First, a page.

CARSON, Calif. - When Colombia surprised Mexico in the CONCACAF Gold Cup quarterfinals, it appeared to have been a blessing for Chivas USA. Instead, the blessing dried up quicker than El Tri's Gold Cup effort.
Mexico youngster Juan Pablo Garcia returned to Chivas USA this week earlier than expected with hopes of making his debut for the Red-and-White in tonight's game against the New England Revolution. Instead, the Mexican soccer federation (FMF) has dashed those hopes.
Despite signing a deal with Chivas USA a day after his contract with Atlas finished, the federation has prolonged Garcia's absence from Major League Soccer. The FMF has withheld Garcia's international pass for three weeks.
Per international rules, the FMF is not obligated to release a player's international pass until 30 days after a contract was signed. International transfer rules under the transfer window trump such a rule, but the window will not open until nearly six weeks after Garcia signed his contract with Chivas USA.
And with the way Garcia exited Mexican soccer, it appears the FMF is not in a hurry to facilitate "El Loquito" or his new club.
"They didn't answer," Chivas USA coach Hans Westerhof said when asked what the federation's reason for not releasing Garcia's international pass. "It was frustrating when we had Juan Pablo here and we thought he could play (today) and they said at the last minute 'No, that's not possible.' That's frustrating."
When his contract with Atlas expired June 30, Garcia had already decided to sign with Chivas USA instead of re-signing with Atlas. The Guadalajara club had reportedly worked out a transfer with Club America that would have sent Garcia to San Luis via a transfer to America and a loan to the recently-promoted San Luis side. The reported transfer fee from Atlas to America would have been around US$2 million.
Though Garcia was not obligated to sign a new deal with Atlas, the Mexican league has long had an unwritten rule, or a so-called gentlemen's agreement, in which players typically would follow the club's wishes and re-sign no matter the circumstances.
But Garcia insists he did not deceive anybody nor break any rules.
"I (did) not (act) in bad faith," Garcia said upon joining Chivas USA. "In my last club they think I (broke) a pact that exists among the owners because no player had done what I did, deciding my own destiny. I hope that other players in Mexico can open their eyes and realize that they control their future."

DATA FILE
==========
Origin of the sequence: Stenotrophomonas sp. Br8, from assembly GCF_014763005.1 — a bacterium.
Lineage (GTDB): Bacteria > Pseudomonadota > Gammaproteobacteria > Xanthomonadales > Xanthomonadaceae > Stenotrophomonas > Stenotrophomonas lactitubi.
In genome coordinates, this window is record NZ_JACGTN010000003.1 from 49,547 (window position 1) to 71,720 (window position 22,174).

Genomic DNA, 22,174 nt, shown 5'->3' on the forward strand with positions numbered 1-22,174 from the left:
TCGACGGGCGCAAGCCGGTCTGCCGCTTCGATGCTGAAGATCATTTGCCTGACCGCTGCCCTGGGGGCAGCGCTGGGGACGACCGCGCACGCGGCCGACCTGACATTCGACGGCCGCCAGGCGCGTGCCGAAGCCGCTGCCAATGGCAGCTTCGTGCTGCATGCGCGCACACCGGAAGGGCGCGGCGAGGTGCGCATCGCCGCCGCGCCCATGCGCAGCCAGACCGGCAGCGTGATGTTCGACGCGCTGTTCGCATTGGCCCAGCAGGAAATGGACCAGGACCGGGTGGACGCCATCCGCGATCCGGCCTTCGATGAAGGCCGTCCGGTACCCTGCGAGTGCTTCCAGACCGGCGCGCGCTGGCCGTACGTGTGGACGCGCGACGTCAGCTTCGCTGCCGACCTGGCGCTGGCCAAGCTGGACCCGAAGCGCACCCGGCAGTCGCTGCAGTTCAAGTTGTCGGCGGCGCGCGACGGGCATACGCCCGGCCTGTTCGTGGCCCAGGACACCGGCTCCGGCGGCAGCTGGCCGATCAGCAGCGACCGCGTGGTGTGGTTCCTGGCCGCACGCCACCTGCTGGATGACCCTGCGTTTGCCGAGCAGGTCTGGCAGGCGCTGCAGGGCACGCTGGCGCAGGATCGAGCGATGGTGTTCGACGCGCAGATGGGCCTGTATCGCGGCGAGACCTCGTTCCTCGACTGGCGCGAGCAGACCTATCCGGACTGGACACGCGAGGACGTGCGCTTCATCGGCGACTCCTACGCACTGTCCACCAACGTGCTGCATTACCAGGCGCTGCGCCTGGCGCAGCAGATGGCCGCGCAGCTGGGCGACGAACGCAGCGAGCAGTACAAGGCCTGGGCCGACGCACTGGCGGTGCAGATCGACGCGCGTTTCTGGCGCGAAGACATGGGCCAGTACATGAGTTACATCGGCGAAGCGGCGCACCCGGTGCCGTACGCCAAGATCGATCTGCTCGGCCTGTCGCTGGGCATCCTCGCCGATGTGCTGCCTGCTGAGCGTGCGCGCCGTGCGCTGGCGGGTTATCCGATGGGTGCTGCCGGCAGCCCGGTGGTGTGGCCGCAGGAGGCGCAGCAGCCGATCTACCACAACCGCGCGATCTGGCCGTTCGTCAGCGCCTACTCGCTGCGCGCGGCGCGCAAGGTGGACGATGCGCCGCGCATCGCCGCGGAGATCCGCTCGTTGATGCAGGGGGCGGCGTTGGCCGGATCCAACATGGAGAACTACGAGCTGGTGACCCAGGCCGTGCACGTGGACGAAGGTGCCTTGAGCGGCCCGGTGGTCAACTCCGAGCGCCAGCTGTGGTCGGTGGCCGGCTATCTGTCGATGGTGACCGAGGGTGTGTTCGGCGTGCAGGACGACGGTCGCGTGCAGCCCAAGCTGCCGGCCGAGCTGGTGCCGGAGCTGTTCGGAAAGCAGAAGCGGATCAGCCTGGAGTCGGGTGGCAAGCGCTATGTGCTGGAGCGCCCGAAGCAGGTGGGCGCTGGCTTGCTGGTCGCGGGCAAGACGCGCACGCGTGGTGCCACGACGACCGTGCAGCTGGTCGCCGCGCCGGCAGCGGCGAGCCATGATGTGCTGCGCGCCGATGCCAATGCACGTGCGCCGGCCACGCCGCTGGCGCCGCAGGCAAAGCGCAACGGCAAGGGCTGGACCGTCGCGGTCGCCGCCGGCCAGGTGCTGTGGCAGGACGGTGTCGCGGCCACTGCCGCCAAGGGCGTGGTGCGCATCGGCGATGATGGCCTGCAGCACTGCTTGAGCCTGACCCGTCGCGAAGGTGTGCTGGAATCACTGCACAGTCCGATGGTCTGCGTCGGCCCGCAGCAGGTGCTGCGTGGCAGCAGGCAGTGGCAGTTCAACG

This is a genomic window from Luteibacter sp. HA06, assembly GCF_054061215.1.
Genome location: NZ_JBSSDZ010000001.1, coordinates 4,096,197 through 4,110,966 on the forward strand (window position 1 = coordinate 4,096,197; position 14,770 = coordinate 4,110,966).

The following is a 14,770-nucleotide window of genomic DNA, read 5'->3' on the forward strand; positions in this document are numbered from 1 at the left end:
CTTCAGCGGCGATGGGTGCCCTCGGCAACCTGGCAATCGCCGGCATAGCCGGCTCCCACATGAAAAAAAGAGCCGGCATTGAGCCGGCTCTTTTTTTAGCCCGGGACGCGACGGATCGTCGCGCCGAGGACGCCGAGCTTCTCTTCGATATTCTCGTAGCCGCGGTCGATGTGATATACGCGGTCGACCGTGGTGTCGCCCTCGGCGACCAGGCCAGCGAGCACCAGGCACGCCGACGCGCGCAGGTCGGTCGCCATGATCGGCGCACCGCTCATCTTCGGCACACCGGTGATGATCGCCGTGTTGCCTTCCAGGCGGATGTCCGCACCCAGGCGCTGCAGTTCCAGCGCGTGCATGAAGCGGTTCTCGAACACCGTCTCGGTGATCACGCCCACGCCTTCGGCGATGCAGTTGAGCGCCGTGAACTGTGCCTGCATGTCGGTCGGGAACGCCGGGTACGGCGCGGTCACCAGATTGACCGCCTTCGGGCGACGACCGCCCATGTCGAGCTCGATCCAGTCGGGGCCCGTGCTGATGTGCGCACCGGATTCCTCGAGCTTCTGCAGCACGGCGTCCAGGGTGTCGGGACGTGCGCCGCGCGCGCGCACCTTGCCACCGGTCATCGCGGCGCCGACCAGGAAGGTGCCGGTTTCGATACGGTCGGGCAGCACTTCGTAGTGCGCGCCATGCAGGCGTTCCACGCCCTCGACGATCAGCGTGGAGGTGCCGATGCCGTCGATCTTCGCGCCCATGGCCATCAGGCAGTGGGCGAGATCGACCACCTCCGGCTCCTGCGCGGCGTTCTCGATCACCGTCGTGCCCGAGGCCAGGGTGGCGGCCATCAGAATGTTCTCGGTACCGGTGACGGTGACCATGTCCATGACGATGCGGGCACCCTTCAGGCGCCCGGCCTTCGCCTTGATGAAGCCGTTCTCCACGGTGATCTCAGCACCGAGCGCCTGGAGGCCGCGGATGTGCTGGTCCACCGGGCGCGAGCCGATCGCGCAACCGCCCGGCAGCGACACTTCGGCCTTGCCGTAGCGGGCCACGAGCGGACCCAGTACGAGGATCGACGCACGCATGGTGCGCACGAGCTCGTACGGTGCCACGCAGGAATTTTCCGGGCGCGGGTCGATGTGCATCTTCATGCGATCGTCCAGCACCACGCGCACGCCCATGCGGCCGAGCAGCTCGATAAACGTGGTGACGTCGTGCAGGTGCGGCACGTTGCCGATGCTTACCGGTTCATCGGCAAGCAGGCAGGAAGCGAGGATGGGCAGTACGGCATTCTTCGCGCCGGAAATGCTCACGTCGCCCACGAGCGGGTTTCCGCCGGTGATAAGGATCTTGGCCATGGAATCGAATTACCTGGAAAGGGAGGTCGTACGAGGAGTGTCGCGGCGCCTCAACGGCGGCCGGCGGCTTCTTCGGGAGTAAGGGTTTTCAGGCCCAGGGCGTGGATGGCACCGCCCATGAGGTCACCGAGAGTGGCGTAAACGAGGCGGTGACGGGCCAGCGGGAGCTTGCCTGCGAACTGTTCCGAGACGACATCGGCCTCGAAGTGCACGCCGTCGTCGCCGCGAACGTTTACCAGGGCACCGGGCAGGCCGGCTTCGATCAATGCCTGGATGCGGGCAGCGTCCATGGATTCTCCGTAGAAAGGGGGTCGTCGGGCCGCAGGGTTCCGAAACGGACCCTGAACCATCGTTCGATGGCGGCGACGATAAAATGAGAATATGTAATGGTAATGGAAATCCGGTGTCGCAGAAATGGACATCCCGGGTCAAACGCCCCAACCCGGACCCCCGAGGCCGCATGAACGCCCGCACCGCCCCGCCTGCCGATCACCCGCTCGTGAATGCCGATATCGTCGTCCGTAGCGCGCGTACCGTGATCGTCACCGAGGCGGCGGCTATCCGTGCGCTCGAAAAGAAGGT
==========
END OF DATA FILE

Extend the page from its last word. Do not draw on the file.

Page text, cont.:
Garcia said this week that he would like to play tonight and would be ready to play had the situation been clarified. Instead, he likely will not play until at least Aug. 10 against the Galaxy, possibly Aug. 3 in the U.S. Open Cup match against the Galaxy or maybe not until Aug. 21, the first game after the transfer window opens.
So what forced the federation to withhold Garcia's pass? FMF President Alberto De La Torre held the same position with Atlas before and has discussed his annoyance with the situation through the media since Garcia signed his new deal.
Also, Westerhof said he thought it had to do with what he called Atlas' perceived thoughts regarding two players which he said the club feels he took from them.
"I'm not a friend of Atlas," Westerhof said.
In January, a countryman from Westerhof's native Holland made a call to Mexico.
"Guus Hiddink, who (was) the coach of PSV Eindhoven, phoned me and said he was looking for a center (forward) to play in the Champions League. He wanted to know my opinion about Robert (De Pinho), the center striker of Atlas," Westerhof said. "He said 'I need a central striker who can play more in a counterattack.' I told him that I think they're getting a good one because (De Pinho) is strong, he's got a good header and I think in the system that (Hiddink) plays he can be one of the best players.
"So they took him and everyone with Atlas thought that I recommended him but that was not true. I did not recommend a player from Atlas. They asked for my opinion and I gave them that."
De Pinho, who led the Mexican Primera Division in goals in the calendar year of 2004, walked away from Atlas due to a clause in his contract. The Brazilian joined PSV Eindhoven and helped the club reach the semifinals of the Champions League. PSV, however, paid a transfer fee to Atlas, which was reported to be about US$6 million.
Given the circumstances, Westerhof said it would be best for him to stay away from the rojinegros.
"It's not a good idea that I go negotiate with Atlas because I'm not their friend. In their opinion, I took two players from them," he said.
In the end, though, the De Pinho situation was a bit self-imposed, Westerhof said.
"It's their fault," he said. "How is it possible that a player has a clause in his contract that he can leave anytime he wants? In MLS that's possible but that's different. No club has a clause that lets a player go anytime he wants. That's their problem, not my problem."
Aside from Garcia, other reinforcements have started to trickle in. Defender/midfielder Hector "Pirata" Castro and Sergio Garcia "Matute" have been training all week with Chivas USA; Francisco Palencia will reportedly train with the club sometime after the players return from the All-Star break.
Luis Bueno is a contributor to MLSnet.com. This story was not subject to the approval of Major League Soccer or its clubs.